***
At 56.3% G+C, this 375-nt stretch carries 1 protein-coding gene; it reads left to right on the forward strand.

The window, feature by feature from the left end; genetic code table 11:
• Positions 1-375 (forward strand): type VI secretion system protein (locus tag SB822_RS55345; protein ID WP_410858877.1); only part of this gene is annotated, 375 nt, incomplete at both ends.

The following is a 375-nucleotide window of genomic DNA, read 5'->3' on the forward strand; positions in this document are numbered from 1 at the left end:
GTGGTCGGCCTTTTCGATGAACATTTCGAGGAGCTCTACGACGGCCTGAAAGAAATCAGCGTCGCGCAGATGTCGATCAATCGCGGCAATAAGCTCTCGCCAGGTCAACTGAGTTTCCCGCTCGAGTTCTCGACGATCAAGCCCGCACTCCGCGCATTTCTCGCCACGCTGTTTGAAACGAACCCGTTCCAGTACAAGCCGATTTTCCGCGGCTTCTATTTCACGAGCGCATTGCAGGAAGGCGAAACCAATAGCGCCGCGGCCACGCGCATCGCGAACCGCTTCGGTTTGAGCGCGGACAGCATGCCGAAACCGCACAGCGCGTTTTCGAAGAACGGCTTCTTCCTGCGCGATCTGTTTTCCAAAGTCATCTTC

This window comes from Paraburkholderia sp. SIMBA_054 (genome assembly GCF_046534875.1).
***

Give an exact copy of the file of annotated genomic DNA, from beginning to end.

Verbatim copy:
At 56.3% G+C, this 375-nt stretch carries 1 protein-coding gene; it reads left to right on the forward strand.

The window, feature by feature from the left end; genetic code table 11:
• Positions 1-375 (forward strand): type VI secretion system protein (locus tag SB822_RS55345; protein ID WP_410858877.1); only part of this gene is annotated, 375 nt, incomplete at both ends.

The following is a 375-nucleotide window of genomic DNA, read 5'->3' on the forward strand; positions in this document are numbered from 1 at the left end:
GTGGTCGGCCTTTTCGATGAACATTTCGAGGAGCTCTACGACGGCCTGAAAGAAATCAGCGTCGCGCAGATGTCGATCAATCGCGGCAATAAGCTCTCGCCAGGTCAACTGAGTTTCCCGCTCGAGTTCTCGACGATCAAGCCCGCACTCCGCGCATTTCTCGCCACGCTGTTTGAAACGAACCCGTTCCAGTACAAGCCGATTTTCCGCGGCTTCTATTTCACGAGCGCATTGCAGGAAGGCGAAACCAATAGCGCCGCGGCCACGCGCATCGCGAACCGCTTCGGTTTGAGCGCGGACAGCATGCCGAAACCGCACAGCGCGTTTTCGAAGAACGGCTTCTTCCTGCGCGATCTGTTTTCCAAAGTCATCTTC

This window comes from Paraburkholderia sp. SIMBA_054 (genome assembly GCF_046534875.1).